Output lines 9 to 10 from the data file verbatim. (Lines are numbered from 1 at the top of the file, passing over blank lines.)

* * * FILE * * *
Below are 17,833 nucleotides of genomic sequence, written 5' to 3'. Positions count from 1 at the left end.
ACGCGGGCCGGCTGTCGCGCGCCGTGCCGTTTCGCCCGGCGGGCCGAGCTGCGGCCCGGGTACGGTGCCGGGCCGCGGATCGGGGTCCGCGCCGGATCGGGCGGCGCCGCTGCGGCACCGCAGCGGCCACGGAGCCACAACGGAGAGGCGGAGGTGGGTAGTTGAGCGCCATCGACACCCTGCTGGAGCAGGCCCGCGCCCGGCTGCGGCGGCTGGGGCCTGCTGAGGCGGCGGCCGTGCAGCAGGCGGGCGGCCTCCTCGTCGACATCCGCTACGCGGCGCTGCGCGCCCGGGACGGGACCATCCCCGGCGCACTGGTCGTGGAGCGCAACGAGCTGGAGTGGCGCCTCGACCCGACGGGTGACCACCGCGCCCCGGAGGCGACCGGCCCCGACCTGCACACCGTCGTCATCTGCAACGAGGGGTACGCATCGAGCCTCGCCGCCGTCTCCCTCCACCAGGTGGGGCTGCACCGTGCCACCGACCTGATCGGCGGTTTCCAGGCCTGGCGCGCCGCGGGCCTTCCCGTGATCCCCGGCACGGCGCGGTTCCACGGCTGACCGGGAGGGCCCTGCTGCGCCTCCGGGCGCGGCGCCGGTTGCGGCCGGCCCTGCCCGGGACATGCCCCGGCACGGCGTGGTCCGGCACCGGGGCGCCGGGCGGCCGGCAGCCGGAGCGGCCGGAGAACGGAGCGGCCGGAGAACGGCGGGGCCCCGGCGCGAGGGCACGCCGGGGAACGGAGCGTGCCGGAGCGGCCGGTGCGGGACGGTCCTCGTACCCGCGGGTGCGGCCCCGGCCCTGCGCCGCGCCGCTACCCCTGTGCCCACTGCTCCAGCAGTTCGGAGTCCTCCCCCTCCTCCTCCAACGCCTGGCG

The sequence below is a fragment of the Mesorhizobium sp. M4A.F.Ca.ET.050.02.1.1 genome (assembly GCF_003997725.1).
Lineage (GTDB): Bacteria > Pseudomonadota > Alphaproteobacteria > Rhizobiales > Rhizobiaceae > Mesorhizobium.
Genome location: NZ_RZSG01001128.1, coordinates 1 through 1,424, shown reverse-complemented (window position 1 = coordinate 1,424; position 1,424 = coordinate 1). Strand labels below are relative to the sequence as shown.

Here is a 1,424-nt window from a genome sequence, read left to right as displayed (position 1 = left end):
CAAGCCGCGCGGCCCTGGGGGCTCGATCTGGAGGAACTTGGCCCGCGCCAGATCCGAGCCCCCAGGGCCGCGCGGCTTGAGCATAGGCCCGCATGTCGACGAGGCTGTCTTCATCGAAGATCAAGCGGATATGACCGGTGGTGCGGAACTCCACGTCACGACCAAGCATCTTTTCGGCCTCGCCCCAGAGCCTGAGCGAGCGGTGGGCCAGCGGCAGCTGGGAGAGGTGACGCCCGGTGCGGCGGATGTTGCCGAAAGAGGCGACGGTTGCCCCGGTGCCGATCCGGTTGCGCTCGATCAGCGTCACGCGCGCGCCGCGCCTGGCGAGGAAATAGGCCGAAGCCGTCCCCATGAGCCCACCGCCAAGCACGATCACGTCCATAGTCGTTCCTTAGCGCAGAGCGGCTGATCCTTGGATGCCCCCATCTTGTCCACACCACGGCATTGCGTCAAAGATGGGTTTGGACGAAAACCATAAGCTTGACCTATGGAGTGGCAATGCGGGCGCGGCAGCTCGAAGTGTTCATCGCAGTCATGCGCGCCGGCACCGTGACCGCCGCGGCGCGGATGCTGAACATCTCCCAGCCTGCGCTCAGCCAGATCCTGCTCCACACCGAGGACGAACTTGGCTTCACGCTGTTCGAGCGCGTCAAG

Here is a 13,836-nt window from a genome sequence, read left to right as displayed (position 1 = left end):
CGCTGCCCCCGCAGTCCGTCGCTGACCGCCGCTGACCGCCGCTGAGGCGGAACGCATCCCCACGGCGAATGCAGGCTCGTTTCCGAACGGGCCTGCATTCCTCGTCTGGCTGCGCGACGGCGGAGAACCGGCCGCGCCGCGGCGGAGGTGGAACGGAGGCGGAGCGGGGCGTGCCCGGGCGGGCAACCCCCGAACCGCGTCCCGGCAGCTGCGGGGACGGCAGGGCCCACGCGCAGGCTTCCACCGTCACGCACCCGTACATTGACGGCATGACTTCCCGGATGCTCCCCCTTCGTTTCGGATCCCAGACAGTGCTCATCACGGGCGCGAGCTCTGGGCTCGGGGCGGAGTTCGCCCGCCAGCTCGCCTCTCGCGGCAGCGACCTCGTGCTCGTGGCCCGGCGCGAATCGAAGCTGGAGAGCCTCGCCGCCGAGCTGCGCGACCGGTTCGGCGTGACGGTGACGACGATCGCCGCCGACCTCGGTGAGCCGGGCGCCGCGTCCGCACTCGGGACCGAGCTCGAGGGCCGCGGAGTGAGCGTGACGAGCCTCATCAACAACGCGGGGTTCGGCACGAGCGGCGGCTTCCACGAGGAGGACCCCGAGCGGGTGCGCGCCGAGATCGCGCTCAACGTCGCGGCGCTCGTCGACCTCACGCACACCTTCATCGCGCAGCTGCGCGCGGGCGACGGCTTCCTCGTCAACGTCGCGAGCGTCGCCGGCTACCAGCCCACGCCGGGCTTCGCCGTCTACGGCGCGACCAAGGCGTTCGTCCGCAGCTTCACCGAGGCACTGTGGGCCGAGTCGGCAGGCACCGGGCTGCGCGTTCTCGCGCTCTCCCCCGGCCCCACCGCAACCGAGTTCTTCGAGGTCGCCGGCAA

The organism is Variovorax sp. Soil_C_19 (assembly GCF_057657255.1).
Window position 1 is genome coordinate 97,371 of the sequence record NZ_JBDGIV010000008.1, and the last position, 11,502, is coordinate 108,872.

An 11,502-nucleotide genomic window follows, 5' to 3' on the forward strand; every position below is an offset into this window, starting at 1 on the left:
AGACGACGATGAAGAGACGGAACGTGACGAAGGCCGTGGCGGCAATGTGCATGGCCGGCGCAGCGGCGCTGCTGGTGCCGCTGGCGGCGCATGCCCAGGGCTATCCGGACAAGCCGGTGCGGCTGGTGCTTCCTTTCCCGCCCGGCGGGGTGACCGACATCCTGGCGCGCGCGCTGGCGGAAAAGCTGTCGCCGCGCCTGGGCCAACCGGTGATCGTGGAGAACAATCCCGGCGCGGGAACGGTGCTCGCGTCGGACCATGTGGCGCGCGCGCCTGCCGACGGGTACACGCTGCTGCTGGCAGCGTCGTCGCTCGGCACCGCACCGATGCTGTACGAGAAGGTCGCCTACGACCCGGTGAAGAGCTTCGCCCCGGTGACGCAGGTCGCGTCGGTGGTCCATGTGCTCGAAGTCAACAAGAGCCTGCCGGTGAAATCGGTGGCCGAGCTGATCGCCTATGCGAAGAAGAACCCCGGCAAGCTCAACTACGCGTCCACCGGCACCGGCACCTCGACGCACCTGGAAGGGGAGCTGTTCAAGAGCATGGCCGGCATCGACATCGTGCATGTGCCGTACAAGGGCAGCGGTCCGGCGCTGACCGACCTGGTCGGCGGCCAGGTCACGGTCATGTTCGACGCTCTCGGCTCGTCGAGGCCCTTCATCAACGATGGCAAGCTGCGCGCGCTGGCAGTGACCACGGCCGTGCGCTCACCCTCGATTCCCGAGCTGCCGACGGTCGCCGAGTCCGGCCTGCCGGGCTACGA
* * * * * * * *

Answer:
CGCTGCCCCCGCAGTCCGTCGCTGACCGCCGCTGACCGCCGCTGAGGCGGAACGCATCCCCACGGCGAATGCAGGCTCGTTTCCGAACGGGCCTGCATTCCTCGTCTGGCTGCGCGACGGCGGAGAACCGGCCGCGCCGCGGCGGAGGTGGAACGGAGGCGGAGCGGGGCGTGCCCGGGCGGGCAACCCCCGAACCGCGTCCCGGCAGCTGCGGGGACGGCAGGGCCCACGCGCAGGCTTCCACCGTCACGCACCCGTACATTGACGGCATGACTTCCCGGATGCTCCCCCTTCGTTTCGGATCCCAGACAGTGCTCATCACGGGCGCGAGCTCTGGGCTCGGGGCGGAGTTCGCCCGCCAGCTCGCCTCTCGCGGCAGCGACCTCGTGCTCGTGGCCCGGCGCGAATCGAAGCTGGAGAGCCTCGCCGCCGAGCTGCGCGACCGGTTCGGCGTGACGGTGACGACGATCGCCGCCGACCTCGGTGAGCCGGGCGCCGCGTCCGCACTCGGGACCGAGCTCGAGGGCCGCGGAGTGAGCGTGACGAGCCTCATCAACAACGCGGGGTTCGGCACGAGCGGCGGCTTCCACGAGGAGGACCCCGAGCGGGTGCGCGCCGAGATCGCGCTCAACGTCGCGGCGCTCGTCGACCTCACGCACACCTTCATCGCGCAGCTGCGCGCGGGCGACGGCTTCCTCGTCAACGTCGCGAGCGTCGCCGGCTACCAGCCCACGCCGGGCTTCGCCGTCTACGGCGCGACCAAGGCGTTCGTCCGCAGCTTCACCGAGGCACTGTGGGCCGAGTCGGCAGGCACCGGGCTGCGCGTTCTCGCGCTCTCCCCCGGCCCCACCGCAACCGAGTTCTTCGAGGTCGCCGGCAA

The organism is Variovorax sp. Soil_C_19 (assembly GCF_057657255.1).